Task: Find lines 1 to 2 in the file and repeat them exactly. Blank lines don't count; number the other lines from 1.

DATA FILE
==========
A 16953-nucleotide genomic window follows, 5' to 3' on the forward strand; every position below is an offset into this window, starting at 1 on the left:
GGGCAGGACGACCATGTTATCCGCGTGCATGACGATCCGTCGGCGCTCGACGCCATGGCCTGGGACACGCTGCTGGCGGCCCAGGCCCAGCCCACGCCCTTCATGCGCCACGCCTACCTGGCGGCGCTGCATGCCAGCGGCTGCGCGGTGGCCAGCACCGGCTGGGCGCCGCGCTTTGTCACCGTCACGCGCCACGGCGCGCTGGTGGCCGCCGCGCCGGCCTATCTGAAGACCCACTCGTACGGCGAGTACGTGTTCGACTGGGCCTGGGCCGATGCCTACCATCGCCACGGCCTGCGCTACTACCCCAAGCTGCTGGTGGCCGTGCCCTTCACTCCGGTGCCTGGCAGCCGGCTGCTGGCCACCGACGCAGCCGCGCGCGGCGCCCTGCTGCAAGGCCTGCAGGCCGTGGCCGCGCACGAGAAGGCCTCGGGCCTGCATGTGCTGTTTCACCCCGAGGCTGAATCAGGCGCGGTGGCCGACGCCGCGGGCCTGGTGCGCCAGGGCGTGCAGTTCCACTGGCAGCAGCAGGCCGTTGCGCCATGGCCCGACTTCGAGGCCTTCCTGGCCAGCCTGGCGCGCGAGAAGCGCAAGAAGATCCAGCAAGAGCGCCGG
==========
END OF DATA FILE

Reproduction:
A 16953-nucleotide genomic window follows, 5' to 3' on the forward strand; every position below is an offset into this window, starting at 1 on the left:
GGGCAGGACGACCATGTTATCCGCGTGCATGACGATCCGTCGGCGCTCGACGCCATGGCCTGGGACACGCTGCTGGCGGCCCAGGCCCAGCCCACGCCCTTCATGCGCCACGCCTACCTGGCGGCGCTGCATGCCAGCGGCTGCGCGGTGGCCAGCACCGGCTGGGCGCCGCGCTTTGTCACCGTCACGCGCCACGGCGCGCTGGTGGCCGCCGCGCCGGCCTATCTGAAGACCCACTCGTACGGCGAGTACGTGTTCGACTGGGCCTGGGCCGATGCCTACCATCGCCACGGCCTGCGCTACTACCCCAAGCTGCTGGTGGCCGTGCCCTTCACTCCGGTGCCTGGCAGCCGGCTGCTGGCCACCGACGCAGCCGCGCGCGGCGCCCTGCTGCAAGGCCTGCAGGCCGTGGCCGCGCACGAGAAGGCCTCGGGCCTGCATGTGCTGTTTCACCCCGAGGCTGAATCAGGCGCGGTGGCCGACGCCGCGGGCCTGGTGCGCCAGGGCGTGCAGTTCCACTGGCAGCAGCAGGCCGTTGCGCCATGGCCCGACTTCGAGGCCTTCCTGGCCAGCCTGGCGCGCGAGAAGCGCAAGAAGATCCAGCAAGAGCGCCGG